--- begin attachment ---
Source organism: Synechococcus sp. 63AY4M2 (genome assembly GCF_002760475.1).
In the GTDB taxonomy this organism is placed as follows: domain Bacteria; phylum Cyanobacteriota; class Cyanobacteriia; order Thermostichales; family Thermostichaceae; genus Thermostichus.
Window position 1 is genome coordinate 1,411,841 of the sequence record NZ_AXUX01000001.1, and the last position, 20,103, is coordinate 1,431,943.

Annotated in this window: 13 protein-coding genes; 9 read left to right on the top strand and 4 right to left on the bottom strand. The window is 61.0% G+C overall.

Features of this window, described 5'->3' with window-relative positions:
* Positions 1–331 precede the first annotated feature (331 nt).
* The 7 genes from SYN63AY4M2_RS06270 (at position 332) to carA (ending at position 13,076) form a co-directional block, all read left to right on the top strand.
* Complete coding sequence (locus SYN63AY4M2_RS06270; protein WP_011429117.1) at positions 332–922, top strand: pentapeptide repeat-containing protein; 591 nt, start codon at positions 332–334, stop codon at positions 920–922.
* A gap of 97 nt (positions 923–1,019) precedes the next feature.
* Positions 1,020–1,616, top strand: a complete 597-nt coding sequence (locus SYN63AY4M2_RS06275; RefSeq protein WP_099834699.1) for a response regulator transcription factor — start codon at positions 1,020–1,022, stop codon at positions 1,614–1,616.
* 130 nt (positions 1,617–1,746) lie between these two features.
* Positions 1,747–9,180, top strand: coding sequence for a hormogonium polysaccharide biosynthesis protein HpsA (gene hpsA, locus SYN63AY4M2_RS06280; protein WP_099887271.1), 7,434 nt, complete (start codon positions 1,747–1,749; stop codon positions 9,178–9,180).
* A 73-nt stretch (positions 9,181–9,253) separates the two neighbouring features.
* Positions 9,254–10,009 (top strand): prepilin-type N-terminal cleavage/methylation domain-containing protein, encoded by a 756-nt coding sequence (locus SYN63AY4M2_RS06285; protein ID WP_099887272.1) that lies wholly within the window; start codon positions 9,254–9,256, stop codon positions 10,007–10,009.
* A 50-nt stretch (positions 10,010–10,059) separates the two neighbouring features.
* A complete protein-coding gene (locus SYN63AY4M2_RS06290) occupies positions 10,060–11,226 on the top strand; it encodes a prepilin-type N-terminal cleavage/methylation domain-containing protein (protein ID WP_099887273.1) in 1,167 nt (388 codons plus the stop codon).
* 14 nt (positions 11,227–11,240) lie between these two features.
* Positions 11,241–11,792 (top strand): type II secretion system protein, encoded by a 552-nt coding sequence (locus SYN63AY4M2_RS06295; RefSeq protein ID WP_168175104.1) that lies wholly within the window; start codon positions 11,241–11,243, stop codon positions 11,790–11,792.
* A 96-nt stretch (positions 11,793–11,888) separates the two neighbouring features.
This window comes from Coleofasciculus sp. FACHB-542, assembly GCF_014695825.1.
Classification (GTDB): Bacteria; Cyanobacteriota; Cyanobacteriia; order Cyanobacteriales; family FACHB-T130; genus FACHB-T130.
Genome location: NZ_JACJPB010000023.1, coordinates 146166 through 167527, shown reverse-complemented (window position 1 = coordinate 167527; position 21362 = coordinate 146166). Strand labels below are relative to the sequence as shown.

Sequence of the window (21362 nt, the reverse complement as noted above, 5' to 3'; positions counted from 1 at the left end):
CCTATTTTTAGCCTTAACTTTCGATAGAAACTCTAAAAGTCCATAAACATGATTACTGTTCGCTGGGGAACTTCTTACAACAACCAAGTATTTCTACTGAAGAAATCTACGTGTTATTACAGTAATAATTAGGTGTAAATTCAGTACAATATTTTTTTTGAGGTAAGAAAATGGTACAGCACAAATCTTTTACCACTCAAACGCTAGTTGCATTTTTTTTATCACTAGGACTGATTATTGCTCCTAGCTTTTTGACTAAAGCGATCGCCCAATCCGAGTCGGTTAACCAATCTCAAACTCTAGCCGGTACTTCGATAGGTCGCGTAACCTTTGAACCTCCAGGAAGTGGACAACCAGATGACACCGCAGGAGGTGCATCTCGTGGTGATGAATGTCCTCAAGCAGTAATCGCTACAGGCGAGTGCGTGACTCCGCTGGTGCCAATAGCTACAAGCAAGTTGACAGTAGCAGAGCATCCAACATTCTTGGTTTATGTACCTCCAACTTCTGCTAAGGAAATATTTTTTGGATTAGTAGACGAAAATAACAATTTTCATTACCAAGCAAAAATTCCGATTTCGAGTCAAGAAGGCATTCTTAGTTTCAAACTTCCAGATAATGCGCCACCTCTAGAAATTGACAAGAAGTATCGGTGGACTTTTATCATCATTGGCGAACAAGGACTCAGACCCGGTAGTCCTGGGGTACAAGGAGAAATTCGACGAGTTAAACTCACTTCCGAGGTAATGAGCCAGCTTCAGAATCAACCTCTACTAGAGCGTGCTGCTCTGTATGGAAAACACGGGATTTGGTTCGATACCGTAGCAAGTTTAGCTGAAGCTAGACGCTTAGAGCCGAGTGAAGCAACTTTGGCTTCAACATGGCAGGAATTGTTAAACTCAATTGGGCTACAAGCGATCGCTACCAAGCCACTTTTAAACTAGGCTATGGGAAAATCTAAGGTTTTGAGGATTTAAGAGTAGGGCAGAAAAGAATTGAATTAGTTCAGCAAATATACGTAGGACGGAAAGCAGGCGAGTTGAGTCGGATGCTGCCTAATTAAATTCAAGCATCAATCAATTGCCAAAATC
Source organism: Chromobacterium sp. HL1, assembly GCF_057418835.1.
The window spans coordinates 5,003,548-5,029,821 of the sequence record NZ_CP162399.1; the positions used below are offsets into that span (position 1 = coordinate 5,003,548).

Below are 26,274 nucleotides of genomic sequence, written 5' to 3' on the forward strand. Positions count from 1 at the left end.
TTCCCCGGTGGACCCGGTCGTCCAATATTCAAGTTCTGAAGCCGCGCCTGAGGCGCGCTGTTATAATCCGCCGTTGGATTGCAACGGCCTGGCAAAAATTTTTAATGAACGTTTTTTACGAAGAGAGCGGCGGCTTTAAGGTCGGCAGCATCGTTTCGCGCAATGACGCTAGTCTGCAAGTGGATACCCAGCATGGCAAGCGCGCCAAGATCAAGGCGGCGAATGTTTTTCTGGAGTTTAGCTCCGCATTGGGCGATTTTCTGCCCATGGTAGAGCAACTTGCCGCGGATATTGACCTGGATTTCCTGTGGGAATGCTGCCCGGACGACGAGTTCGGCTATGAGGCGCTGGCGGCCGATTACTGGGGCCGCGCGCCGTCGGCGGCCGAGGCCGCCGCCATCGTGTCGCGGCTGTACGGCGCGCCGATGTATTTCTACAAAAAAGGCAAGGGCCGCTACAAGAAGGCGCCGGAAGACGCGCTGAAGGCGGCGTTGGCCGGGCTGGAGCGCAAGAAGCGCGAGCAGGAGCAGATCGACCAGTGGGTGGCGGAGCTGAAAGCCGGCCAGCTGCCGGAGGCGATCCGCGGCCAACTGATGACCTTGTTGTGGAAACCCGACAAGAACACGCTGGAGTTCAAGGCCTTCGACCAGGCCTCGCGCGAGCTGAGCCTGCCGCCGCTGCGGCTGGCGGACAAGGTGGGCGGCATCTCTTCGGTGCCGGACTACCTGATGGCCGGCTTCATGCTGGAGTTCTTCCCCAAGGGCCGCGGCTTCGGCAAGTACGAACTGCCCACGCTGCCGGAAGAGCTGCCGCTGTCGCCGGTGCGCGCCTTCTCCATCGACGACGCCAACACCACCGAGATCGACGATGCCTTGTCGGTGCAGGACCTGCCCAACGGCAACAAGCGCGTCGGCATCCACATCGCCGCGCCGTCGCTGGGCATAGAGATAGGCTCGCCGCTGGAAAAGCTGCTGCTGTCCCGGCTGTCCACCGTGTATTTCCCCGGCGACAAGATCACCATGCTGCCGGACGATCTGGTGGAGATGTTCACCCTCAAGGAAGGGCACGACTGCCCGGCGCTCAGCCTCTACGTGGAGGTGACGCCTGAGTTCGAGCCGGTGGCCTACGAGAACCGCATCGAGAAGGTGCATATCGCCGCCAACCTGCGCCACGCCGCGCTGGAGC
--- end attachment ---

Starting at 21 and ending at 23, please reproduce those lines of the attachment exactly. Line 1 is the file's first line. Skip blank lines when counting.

Classification (GTDB): Bacteria; Cyanobacteriota; Cyanobacteriia; order Cyanobacteriales; family FACHB-T130; genus FACHB-T130.
Genome location: NZ_JACJPB010000023.1, coordinates 146166 through 167527, shown reverse-complemented (window position 1 = coordinate 167527; position 21362 = coordinate 146166). Strand labels below are relative to the sequence as shown.

Sequence of the window (21362 nt, the reverse complement as noted above, 5' to 3'; positions counted from 1 at the left end):